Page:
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Silence: The Power of Quiet in a World Full of Noise
Silence: The Power of Quiet in a World Full of Noise
by Thich Nhat Hanh
Edition: Paperback
Price: $9.74
46 used & new from $9.02

4.0 out of 5 stars As enlightening, inspirational, intelligent, helpful the author's other great works, yet......, February 6, 2016
........ the heavy presence of Buddhist teachings and terms very likely fit Buddhists better than non Buddhists who embrace the concepts of zen and mindfulness. In that case, "Taming the Tiger Within" would be a better choice.

p.s. Besides the story of "Angulimala's encounter with and transformation by the Buddha", below please find some favorite passages of mine for your reference.
We are what we feel and perceive. If we are angry, we are the anger. If we are in love, we are the love. If we look at a snowy mountain peak. we are the mountain. While dreaming, we are the dream. pg30-1
We are our thoughts; but we are at the same time much more than just our thoughts. We are also our feelings, our perceptions, our wisdom, our happiness, and our love. When we know we are more than our thoughts, we can make the determination not to allow our thinking to takeover and dominate us. Do our thoughts support our true intention in life? if not, we need to push the reset button. If we aren't aware of our thoughts, they run rampant through our mind and take up residence there. pg50
The majority of our thinking not only doesn't help us, it actually can do harm. We might believe that we aren't causing any harm if we 're just thinking something, but the reality is that the thoughts going through our mind also go out into the world. Just as a candle radiates light, heat, and scent, our thinking manifests itself in various ways, including in our speech and our actions. pg53
Mindfulness means reclaiming attention. pg55
Nonthinking is an art, and like any art, it requires patience and practice. Reclaiming your attention and bringing your mind and body back together for even just ten breaths can be very difficult at first. pg55
Silence doesn't just mean not talking. Most of the noise we experience is the busy chatter inside our own head. We think and we rethink, around and around in circles. That's why at the start of each meal, we should remind ourselves to eat only our food and not our thoughts. We practice giving all our attention to eating. There's no thinking: we just bring our awareness to the food and to the people around us. pg59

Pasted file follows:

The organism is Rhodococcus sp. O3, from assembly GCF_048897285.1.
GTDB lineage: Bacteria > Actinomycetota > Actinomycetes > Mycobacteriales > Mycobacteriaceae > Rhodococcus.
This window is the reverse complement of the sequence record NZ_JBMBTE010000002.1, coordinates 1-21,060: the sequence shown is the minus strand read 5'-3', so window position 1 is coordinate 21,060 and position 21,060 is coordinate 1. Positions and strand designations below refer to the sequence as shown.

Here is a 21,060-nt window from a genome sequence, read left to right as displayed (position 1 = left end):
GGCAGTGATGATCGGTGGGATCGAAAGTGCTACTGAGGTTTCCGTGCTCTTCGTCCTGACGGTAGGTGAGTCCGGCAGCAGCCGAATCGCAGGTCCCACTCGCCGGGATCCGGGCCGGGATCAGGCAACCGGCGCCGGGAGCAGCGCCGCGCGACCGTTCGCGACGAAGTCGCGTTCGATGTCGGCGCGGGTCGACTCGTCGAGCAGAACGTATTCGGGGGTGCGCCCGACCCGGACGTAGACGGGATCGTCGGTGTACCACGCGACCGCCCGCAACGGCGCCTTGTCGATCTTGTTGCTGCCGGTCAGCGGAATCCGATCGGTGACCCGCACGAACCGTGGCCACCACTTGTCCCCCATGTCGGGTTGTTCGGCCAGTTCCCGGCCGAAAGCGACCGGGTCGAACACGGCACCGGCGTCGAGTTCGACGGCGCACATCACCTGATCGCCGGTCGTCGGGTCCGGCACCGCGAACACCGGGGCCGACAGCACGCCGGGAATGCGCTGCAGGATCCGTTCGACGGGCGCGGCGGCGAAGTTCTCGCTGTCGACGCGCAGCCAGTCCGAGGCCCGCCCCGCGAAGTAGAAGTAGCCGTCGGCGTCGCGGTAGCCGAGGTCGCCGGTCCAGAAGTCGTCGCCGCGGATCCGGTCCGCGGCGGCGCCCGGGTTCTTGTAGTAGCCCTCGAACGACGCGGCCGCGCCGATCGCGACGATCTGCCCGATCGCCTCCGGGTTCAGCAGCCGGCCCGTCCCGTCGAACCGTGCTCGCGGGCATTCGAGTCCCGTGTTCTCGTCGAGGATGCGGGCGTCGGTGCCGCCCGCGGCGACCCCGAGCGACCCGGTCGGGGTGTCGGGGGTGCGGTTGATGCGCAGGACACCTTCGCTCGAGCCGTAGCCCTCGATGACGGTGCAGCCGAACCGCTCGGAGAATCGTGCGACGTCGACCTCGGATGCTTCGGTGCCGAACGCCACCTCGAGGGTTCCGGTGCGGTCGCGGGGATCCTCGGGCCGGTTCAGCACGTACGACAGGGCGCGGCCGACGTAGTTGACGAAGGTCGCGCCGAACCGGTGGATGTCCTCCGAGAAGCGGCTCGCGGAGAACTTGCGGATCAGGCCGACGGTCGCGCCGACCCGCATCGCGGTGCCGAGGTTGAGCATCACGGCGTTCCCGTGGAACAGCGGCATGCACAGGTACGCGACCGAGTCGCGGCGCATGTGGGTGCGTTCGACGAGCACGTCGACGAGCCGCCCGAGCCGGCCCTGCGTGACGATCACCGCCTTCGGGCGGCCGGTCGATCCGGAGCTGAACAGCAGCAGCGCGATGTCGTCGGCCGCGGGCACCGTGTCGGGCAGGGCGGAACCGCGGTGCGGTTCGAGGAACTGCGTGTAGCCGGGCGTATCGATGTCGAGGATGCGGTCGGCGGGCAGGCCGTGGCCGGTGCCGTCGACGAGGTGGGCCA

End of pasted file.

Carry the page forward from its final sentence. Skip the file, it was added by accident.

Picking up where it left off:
Only right thinking is truly useful. Right thinking brings good fruits. In general, 90 percent or more of our thoughts are not right thinking; they just take us around and around in circles and lead us nowhere. The more we think like that, the more dispersion and agitation we bring to our mind and our body.....Right thinking requires mindfulness and concentration. pg75
Silence is ultimately something that comes from the heart, not from any set of condition outside us....If we're truly silent, then no matter what situation we find ourselves in, we can enjoy the sweet spaciousness of silence. pg77
When you say the Four Mantras, you are using the silence inside, along with a few carefully chosen words, to bring healing, reconciliation, and mutual understanding. You are making space inside yourself and offering your spaciousness to the other person. First, "Darling, I am here for you." Second, "Darling, I know you are there, and I am very happy." Third, Darling, I know you suffer; that's why I am here for you." Fourth, "Darling, I suffer; please help." pg111-3
People who are fixated on separating life from work spend the majority of their lives not living. We need to find ways to bring mindfulness, space, and joy into all our activities, not just when we're doing something that seems like play or like meditating. pg137
We have a natural tendency to want to run away from suffering. But without any suffering, we cant fully develop as human beings. When we approach suffering in that way, we actually end up suffering much less, and the suffering can transform itself more easily. pg143
We have to be able to smile to our suffering with peace, just as we smile to the mud because we know that it's only when we have mud (and know how to make good use of the mud) that we can grow lotus flowers. pg145
Being able to stop and be aware of the present moment is part of the definition of happiness. It is not possible to be happy in the future. This is not a matter of belief; this is a matter of experience. pg157

The Courage Quotient: How Science Can Make You Braver
The Courage Quotient: How Science Can Make You Braver
by Robert Biswas-Diener
Edition: Hardcover
Price: $20.29
39 used & new from $5.58

3.0 out of 5 stars Not that scientific. Read like a normal self help book against fear, January 31, 2016
I like very much the story in the Introduction of how the author had earned the respect of the Maasai tribe in Africa by getting nine burns in his chest (which he mistook it would take only one, thanks to the translator). Also, the definition of Courage Quotient = "Willingness to act" / "Fear" is a good hypothesis. Nevertheless, I find the rest of the book dull, and I cannot tell how the author is applying science to make me braver, as promised by the book title. To me, drawing conclusions from fifty people from all walks of life and all corners of the globe which the author calls the Courage 50 is not that scientific. It simply reads like a normal self help book, but less intriguing.

p.s. Below please find some favorite passages of mine for your reference.
Aristotle and Plato were of the opinion that courage was one of the four cardinal virtues, along with justice, temperance, and prudence, and could be perfected only in relation to the others. Plato wrote an important dialogue called Laches....he considers courage both the ability to "stand and fight" on the one hand and "the ability to endure" on the other. He also asks a question about the nature of courage: can animals be brave? pg27-8